Release Date: Dec 9, 2014
Record label: Ipecac
Genre(s): Experimental, Avant-Garde, Pop/Rock, Alternative/Indie Rock, Experimental Rock, Modern Composition
Mike Patton is a guy who seems to be up for collaborating with nearly everybody as long as they can be counted on to bring something strong and off-center to the table, and that seems to be what led him to cross paths with Australian composer and performer Anthony Pateras. Working together under the group name t?t?ma, Patton and Pateras have created an intelligent but ferocious mixture of avant-garde experimentalism, world music accents, and heavy metal velocity on their first album together, geocidal. Patton has described the theme of the album as "the murder of place," and if you were looking for a soundtrack to global chaos, depicting a world where nothing seems truly stable or certain, then geocidal fills the bill from the start, as the ominous percussion and didgeridoos on "Invocation of the Swarm" give way to the neo-metal thunder of "Pure War," constructed from found sounds, crashing drums, and Patton's larynx-pummeling vocals.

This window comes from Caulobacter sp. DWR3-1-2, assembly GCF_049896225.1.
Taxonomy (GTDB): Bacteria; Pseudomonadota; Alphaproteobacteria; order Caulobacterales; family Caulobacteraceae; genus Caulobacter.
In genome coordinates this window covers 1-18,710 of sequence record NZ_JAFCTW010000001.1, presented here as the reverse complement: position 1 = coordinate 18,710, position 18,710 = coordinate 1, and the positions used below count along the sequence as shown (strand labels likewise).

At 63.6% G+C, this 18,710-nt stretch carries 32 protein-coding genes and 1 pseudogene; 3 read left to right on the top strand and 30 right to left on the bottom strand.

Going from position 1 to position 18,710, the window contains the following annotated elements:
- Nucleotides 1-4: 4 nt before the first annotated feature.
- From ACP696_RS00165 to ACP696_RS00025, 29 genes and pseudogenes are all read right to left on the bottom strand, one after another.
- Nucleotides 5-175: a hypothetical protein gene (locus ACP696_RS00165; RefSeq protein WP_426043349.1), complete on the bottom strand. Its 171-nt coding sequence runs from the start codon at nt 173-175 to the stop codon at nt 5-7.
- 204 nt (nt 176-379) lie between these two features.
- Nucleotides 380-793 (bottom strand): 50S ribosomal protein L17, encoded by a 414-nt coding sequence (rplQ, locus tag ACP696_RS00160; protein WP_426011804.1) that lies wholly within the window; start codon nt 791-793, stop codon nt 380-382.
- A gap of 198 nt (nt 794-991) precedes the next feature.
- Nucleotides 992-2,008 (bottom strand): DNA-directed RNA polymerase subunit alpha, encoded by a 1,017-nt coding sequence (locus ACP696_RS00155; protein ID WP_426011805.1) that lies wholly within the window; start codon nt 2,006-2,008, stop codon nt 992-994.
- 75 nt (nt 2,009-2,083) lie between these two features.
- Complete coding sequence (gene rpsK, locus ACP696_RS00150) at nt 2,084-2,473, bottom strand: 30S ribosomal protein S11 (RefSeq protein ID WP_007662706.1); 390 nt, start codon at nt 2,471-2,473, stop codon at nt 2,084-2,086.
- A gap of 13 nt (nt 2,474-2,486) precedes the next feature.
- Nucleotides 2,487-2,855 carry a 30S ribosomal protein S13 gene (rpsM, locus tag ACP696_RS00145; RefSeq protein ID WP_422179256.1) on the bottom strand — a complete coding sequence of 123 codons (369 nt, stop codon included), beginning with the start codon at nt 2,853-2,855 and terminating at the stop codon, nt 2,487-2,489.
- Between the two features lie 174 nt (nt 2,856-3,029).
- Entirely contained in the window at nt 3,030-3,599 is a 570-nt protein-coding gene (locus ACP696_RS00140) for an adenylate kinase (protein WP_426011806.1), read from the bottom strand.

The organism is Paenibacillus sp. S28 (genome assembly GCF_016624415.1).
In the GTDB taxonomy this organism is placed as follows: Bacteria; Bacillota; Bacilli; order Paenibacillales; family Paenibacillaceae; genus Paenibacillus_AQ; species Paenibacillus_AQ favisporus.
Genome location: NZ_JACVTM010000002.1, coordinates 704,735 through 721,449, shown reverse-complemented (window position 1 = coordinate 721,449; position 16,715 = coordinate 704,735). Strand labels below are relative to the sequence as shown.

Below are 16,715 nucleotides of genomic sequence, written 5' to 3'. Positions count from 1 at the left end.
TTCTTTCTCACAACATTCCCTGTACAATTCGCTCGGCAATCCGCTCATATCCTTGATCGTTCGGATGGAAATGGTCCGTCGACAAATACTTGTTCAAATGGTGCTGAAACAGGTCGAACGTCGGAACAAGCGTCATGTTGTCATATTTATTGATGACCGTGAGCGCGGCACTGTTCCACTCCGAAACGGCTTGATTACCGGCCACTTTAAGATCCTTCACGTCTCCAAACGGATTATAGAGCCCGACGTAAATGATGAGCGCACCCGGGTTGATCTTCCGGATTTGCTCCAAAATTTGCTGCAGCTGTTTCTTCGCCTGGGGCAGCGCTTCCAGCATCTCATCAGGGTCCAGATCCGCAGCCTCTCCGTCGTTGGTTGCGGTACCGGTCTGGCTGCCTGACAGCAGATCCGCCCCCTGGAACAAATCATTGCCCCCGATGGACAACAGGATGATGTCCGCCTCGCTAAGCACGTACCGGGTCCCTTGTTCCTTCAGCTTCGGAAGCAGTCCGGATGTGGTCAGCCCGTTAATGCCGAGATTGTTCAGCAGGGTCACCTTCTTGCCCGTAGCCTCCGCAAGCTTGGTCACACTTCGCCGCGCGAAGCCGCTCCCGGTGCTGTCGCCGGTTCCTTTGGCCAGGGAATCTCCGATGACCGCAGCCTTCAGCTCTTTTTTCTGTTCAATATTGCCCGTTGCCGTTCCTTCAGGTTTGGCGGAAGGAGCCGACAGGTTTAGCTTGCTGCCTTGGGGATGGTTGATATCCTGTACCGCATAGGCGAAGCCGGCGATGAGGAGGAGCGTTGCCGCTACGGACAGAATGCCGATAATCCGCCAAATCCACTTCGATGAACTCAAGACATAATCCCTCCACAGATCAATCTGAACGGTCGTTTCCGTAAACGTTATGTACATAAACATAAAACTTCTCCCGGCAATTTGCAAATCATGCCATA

It's difficult to know where to start with a record like this. Mere words cannot quite adequately prepare a curious listener for a foray into the world inhabited by tētēma. It sounds nothing like one could reasonably expect a collaboration between a celebrated Australian pianist (Anthony Pateras) and Mike Patton (frontman of Faith No More et al) to sound like.
Faith No More Mike singer Mike Patton’s latest side project is a collaboration with Australian composer Anthony Pateras, who scored psychological thriller Errors Of The Human Body in 2012. Recorded in sessions at a French convent and a San Francisco studio and featuring analogue electronics alongside strings, brass and woodwind, ‘Geocidal’ is monolithic. ‘Pure War’ is like UK drum’n’bass kingpin Roni Size getting spiked with GHB and fed through a woodchipper, while ‘Tenz’ surges and crashes like a malfunctioning machine, Patton’s chants, screams and whispers dragging it to its conclusion.